Speaking of indie developers! My friend made this game called Cyber Heist for his senior thesis/project in a video games development-centric Master’s program and that is awesome that he is in it, and it exists. The game is getting crazy hype and he is getting crazy hype and I couldn’t be more over the moon for him and his cohorts working on the game. Although the premise is tongue in cheek (hackers trying to get into the system to erase all of their student debt), the idea of the second player and first player having complete different gameplay experiences is . . . fairly novel. I can’t think of another game that does that besides Wii U games (people with the Wii U controller in New Super Mario Bros Wii U for example, place jumping blocks anywhere on the screen, and don’t control a character). Comment! Correct me with examples, because I’m sure I’m wrong.
Speaking more about indie games! Tripleslash, the team that made Magnetic By Nature (which I am in love with), is releasing a full version of the game in the next few months. Details seem a little sparse on any official outlet, but it looks like the fully-funded Kickstarter plans on delivering a newly polished, full version in Q3 of 2014 on PC, Linux, and Mac OS. I’m also pretty sure the “Ultimate” version on the official website is for the new, upcoming release, even though the demo video still shows the gameplay of the $1 title on the Xbox Live Indie Aracde (still great, by the way).
Anyway. You know me and indie devs. I’m just a regular fangirl, droolin’ all over people makin’ moves and fulfillin’ dreams without corporate backing. I love you indie devs. Get it, girls.
Heeeyyy yooooouuu guuuuuys!
Shoutout to the Goonies fans.
Thank you thank you thank you thank you to everyone who liked the Facebook page, commented on my last post, and gave me some feedback about video content. I responded to Robyn’s comment explaining that I have some video content coming and I’d like it to get as much traction as possible, so maybe tinkering with it a bit to better address what you guys want to watch will help me in that. Also, all the Facebook Page Likes give me Facebook Insights (which is essentially Google Analytics for the Facebook page) which again, will maybe help me get some more readers, and gain some more traction.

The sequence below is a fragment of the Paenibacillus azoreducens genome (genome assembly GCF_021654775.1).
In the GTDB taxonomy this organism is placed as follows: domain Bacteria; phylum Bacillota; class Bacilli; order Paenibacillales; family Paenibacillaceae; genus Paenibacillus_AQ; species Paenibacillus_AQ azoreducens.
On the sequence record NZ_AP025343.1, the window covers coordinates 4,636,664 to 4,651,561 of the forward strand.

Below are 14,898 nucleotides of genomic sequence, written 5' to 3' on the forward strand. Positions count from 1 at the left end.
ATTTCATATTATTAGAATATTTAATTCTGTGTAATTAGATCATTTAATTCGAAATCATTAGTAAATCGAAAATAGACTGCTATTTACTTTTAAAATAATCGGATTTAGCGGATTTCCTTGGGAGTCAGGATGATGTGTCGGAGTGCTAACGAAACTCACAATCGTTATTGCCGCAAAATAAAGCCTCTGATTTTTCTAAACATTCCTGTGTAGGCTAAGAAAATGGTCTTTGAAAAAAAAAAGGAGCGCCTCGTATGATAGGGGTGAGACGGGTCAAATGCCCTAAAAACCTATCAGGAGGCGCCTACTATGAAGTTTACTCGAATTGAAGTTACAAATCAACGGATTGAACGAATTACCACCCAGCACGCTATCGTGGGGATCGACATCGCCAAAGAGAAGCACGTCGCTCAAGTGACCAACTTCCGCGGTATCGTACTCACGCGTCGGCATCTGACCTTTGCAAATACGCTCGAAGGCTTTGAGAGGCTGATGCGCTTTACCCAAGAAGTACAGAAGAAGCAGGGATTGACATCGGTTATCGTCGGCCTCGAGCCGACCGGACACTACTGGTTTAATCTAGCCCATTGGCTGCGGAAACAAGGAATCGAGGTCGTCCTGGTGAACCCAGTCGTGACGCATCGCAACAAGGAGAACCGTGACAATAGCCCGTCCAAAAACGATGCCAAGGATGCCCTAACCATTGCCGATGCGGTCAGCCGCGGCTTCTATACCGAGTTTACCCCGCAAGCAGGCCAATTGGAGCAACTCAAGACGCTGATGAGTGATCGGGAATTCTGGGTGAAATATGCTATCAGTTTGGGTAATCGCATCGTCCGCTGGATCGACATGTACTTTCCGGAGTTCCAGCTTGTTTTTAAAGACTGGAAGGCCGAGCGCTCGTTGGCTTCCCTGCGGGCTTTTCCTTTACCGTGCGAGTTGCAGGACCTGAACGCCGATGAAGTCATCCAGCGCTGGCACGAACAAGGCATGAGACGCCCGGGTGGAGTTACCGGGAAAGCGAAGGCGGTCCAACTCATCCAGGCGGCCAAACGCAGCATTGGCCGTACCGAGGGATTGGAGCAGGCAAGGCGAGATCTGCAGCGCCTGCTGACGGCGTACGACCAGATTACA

Because so many of you graciously said you weren’t really participating in the giveaway, you just wanted to help me out, I made this a contest of two: Mikael and A4man. Drum roll please . . .
Out of the 50/50 chance (I flipped a coin; Mik was heads, Adam was tails) Mikael won! And because Bastion is cheaper than Portal 2 right now, Mik, you won Bastion! Also because I love supporting indie devs and it’s a stellar game (and soundtrack) and you should definitely see what it’s all about!
I’ll get in touch with Mikael and send him the game, but again, thanks to everyone who commented!
If you haven’t ever heard of Kentucky Route Zero, don’t worry – you’re not alone. Although the indie title from Cardboard Computer didn’t make a huge splash across all gaming news outlets, I had happened to read a rave review of it on Kotaku. After that, I didn’t hear much about it. I believe it’s in a humble bundle of some sorts, but I can’t confirm (is humblestore.webs.com really affiliated with the official Humble Bundle website? Can’t tell).
I bought a this game full price on Steam because after reading it’s description, wouldn’t you?
“Kentucky Route Zero is a magical realist adventure game about a secret highway in the caves beneath Kentucky, and the mysterious folks who travel it. Gameplay is inspired by point-and-click adventure games (like the classic Monkey Island or King’s Quest series, or more recently Telltale’s Walking Dead series), but focused on characterization, atmosphere and storytelling rather than clever puzzles or challenges of skill.”